Readings: Romans 4:20-25; Luke 1:69-75; Luke 12:13-21
Most homilies and sermons are quickly forgotten, a few stay in the memory always. There are some stories and jokes one hears that hang around, illustrations and analogies that the good preacher or teacher will use to impress something crucial on the mind of his listeners. One such in my case is a comment by the Irish Dominican, Donagh O'Shea, speaking about the difference between the Sea of Galilee and the Dead Sea. It is the same river that flows into both bodies of water but one is dead whereas the other is living. The difference is that the waters of the Jordan flow through the Sea of Galilee, in at one side and out at the other, whereas when they run into the Dead Sea that is where they end: there is no outflow, the water evaporates, the salt increases, and the sea is dead. The sea that allows the water to flow through it is alive with many creatures and its waters are healthy. The sea that holds on to what it receives is dead.
It comes to mind thinking about today's gospel reading, in particular the comment of Jesus that 'one's life does not consist of possessions'. The foolish man who thinks he can store everything up for happy years to come has decided to stop living: 'this night your life will be demanded of you'. Clearly it means that he dies before he has a chance to benefit from what he has stored up. But it can also have another meaning, that in deciding to find his life in what he possesses, he kills his life. There is no longer a flowing in and a flowing out, no longer the exchange and commerce of life's activities, no longer the relationships that characterise any real living. Even if he were to continue to live physically, in every other way he would be dead.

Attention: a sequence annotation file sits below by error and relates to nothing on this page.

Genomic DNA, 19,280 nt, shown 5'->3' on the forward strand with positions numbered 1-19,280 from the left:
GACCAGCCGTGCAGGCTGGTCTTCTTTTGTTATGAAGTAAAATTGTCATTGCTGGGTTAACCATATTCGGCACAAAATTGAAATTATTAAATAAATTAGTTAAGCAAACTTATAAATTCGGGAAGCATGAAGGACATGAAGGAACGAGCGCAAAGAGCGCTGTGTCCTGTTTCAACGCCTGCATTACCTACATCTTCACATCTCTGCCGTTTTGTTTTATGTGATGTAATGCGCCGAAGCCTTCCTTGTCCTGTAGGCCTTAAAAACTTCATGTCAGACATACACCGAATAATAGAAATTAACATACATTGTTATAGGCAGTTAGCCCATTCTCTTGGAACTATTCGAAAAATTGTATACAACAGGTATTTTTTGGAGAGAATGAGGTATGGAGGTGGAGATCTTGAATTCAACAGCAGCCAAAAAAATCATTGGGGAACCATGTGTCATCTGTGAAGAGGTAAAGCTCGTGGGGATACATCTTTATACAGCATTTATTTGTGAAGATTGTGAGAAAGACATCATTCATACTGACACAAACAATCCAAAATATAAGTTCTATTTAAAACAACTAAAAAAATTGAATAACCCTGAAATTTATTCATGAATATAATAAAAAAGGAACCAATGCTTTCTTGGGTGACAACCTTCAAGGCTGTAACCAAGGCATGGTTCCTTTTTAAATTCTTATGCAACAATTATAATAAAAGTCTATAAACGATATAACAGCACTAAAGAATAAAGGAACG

In this he becomes like the rich man in the parable of Luke 16: turned in on himself and blind to what is around him. But to be 'rich in what matters to God' is to be rich in the way that God is rich, which means rich in generosity, rich in grace. Jesus speaks of this soon after telling this parable (Luke 12:32-34). The Father's good pleasure, he says, is to give you the kingdom (12:32). The purse that does not grow old is the purse that gives as well as receives, a purse whose owner thinks of others and not just of himself (12:33-34). And if we are to be alive as the heavenly Father is alive, then we will be alert and responsive to all that is happening around us, to everyone who crosses our path, to all that comes our way. 'Be merciful as your Father is merciful', Jesus teaches in Luke 6:36, and the Father is kind also to the ungrateful and the selfish.
The credit side of our account, Paul says in the first reading, consists in having faith in God that is something like the faith shown by Abraham. This requires a very different kind of calculation whose key principle is to believe in the one who raised Jesus our Lord from the dead. Those who have received this gift establish their life not on what they possess but on the power of God who, as Paul says earlier in Romans 4, gives life to the dead and calls into existence the things that do not exist. Like the Sea of Galilee, those who believe are alive ('the righteous man lives through faith', Romans 1:17). The person of faith is ready to give and to share because they trust that the heavenly Father will give them whatever they need. They are ready to let go and to venture forth. They are ready to turn around and to try again. They are ready to listen and to consider. They have nothing but they receive everything. In the words of the prayer of Saint Francis, they become channels, rich in the gifts of God which they hand on, pass around, and share with others.